“I never saw a gold mine in my life; and now I’m going to see one,” cried Lucy, skipping along in advance of the others. It was quite a large party; the whole Dunlee family, with the two Sanfords,—Uncle James and Aunt Vi,—making ten in all, counting Maggie, the maid. They had alighted from the cars at a way-station, and were walking along the platform toward the tallyho coach which was waiting for them. Lucy was firmly impressed with the idea that they were starting for the gold mines. The truth was, they were on their way to an old mining-town high up in the Cuyamaca Mountains, called Castle Cliff; but there had been no gold there for a great many years.
Mr. Dunlee was in rather poor health, and had been “ordered” to the mountains. The others were perfectly well and had not been “ordered” anywhere: they were going merely because they wanted to have a good time.
“Papa would be so lonesome without us children,” said Edith, “he needs us all for company.”
He was to have still more company. Mr. and Mrs. Hale were coming to-morrow to join the party, bringing their little daughter Barbara, Lucy’s dearest friend. They could not come to-day; there would have been hardly room for them in the tallyho. With all “the bonnie Dunlees,”—as Uncle James called the children,—and all the boxes, baskets, and bundles, the carriage was about as full as it could hold.
It was seldom that the driver used this tallyho. He was quite choice of it, and generally drove an old stage, unless, as happened just now, he was taking a large party. It was a very gay tallyho, as yellow as the famous pumpkin coach of Cinderella, only that the spokes of the wheels were striped off with scarlet. There were four white horses, and every horse sported two tiny American flags, one in each ear.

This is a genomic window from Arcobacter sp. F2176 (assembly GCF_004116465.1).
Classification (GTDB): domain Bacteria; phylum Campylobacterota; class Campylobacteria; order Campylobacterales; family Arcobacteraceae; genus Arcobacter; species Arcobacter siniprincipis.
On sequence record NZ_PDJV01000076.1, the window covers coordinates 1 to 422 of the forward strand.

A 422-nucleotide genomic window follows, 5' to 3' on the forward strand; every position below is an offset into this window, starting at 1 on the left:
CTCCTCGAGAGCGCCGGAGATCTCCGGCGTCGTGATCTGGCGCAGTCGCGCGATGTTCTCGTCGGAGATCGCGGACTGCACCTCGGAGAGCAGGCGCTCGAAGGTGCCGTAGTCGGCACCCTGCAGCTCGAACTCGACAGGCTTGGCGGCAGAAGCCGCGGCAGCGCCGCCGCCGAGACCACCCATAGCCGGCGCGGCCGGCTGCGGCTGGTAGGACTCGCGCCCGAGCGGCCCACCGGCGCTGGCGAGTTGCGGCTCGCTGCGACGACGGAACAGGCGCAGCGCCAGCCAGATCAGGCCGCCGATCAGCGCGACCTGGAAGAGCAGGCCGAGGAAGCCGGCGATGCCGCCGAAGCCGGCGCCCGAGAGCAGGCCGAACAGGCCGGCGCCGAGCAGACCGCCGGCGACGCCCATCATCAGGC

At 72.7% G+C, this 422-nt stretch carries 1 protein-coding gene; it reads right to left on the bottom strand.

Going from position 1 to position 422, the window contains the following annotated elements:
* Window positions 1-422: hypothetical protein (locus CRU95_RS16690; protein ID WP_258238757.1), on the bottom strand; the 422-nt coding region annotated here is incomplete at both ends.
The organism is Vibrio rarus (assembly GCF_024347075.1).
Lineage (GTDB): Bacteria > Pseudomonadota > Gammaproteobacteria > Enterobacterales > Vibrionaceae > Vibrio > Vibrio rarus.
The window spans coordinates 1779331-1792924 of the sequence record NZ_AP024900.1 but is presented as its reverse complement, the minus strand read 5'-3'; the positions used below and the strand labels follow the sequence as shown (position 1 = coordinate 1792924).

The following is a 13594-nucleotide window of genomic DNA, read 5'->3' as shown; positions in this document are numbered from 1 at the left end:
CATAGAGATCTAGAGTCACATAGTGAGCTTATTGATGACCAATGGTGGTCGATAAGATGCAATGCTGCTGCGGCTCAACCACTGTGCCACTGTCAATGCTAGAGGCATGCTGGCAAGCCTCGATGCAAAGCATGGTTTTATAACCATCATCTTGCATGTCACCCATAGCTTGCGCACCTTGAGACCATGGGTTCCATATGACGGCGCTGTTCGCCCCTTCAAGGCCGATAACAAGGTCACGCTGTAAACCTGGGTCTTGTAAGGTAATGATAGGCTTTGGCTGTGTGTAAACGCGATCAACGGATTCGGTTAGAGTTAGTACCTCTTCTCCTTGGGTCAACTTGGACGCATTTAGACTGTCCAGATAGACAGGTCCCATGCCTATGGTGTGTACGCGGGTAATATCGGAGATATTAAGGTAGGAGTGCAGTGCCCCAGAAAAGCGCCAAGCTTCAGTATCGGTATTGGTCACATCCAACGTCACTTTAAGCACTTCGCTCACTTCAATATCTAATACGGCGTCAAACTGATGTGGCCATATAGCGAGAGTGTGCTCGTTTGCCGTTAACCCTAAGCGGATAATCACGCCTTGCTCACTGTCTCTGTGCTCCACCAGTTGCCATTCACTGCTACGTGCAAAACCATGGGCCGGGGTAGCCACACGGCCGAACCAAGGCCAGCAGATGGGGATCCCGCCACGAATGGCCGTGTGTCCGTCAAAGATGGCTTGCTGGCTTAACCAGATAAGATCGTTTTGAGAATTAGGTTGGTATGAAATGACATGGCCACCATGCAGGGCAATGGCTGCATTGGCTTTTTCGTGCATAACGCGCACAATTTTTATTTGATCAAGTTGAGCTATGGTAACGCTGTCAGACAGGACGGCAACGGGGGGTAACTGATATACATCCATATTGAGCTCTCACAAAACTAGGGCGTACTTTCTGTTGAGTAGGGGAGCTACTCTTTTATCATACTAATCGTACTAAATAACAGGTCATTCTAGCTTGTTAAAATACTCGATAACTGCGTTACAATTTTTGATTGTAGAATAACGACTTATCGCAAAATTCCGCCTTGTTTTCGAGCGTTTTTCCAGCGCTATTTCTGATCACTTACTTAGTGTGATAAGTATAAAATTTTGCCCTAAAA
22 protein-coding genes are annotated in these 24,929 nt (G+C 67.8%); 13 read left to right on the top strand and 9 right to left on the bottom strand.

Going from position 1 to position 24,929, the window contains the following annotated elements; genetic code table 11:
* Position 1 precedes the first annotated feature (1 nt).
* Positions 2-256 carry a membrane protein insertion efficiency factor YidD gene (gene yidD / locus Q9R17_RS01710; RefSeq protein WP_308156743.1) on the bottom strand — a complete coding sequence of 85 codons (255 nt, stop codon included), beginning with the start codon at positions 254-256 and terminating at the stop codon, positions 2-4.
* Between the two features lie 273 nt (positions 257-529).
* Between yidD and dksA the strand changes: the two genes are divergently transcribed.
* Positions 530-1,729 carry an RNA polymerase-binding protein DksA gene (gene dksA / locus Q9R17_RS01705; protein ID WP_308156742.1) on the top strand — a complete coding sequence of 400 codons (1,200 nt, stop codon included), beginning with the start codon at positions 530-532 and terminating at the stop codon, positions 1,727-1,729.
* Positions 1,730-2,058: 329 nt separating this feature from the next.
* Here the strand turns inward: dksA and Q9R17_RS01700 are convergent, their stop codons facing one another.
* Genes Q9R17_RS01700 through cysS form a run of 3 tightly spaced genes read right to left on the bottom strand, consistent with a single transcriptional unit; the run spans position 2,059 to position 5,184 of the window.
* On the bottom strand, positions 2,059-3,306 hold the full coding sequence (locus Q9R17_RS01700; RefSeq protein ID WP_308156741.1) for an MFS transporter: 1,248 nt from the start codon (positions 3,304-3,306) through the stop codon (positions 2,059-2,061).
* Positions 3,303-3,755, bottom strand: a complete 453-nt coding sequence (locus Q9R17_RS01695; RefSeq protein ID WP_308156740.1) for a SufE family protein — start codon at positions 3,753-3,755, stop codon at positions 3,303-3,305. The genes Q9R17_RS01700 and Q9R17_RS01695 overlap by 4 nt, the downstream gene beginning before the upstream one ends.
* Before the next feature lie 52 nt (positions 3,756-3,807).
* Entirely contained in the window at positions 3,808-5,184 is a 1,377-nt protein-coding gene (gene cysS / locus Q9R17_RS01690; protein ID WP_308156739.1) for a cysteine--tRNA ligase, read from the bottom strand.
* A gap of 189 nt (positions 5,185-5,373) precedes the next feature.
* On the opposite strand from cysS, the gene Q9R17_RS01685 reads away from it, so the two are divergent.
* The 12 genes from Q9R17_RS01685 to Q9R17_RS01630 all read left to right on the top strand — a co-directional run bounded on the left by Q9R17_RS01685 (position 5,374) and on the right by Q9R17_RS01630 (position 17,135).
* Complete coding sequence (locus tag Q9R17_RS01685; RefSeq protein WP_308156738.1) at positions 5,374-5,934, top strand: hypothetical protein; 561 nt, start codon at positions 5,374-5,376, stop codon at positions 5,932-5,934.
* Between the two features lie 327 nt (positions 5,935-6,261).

“All aboard!” called out the driver, a brown-faced, broad-shouldered man, with a twinkle in his eye.
“All aboard!” responded Mr. Sanford, echoed by Jimmy-boy.
Whereupon crack went the driver’s long whip, round went the red and yellow wheels, and off sped the white horses as freely as if they were thinking of Lucy’s gold mine and longing to show it to her, and didn’t care how many miles they had to travel to reach it. But this was all Lucy’s fancy. They were thinking of oats, not gold mines. These bright horses knew they were not going very far up the mountain. They would soon stop to rest in a good stable, and other horses not so handsome would take their places. It was a very hard road, and grew harder and harder, and the driver always changed horses twice before he got to the end of the journey.
As the tallyho rattled along, the older people in it fell to talking; and the children looked at the country they were passing, sang snatches of songs, and gave little exclamations of delight. Edith threw one arm around her older sister Katharine, saying:—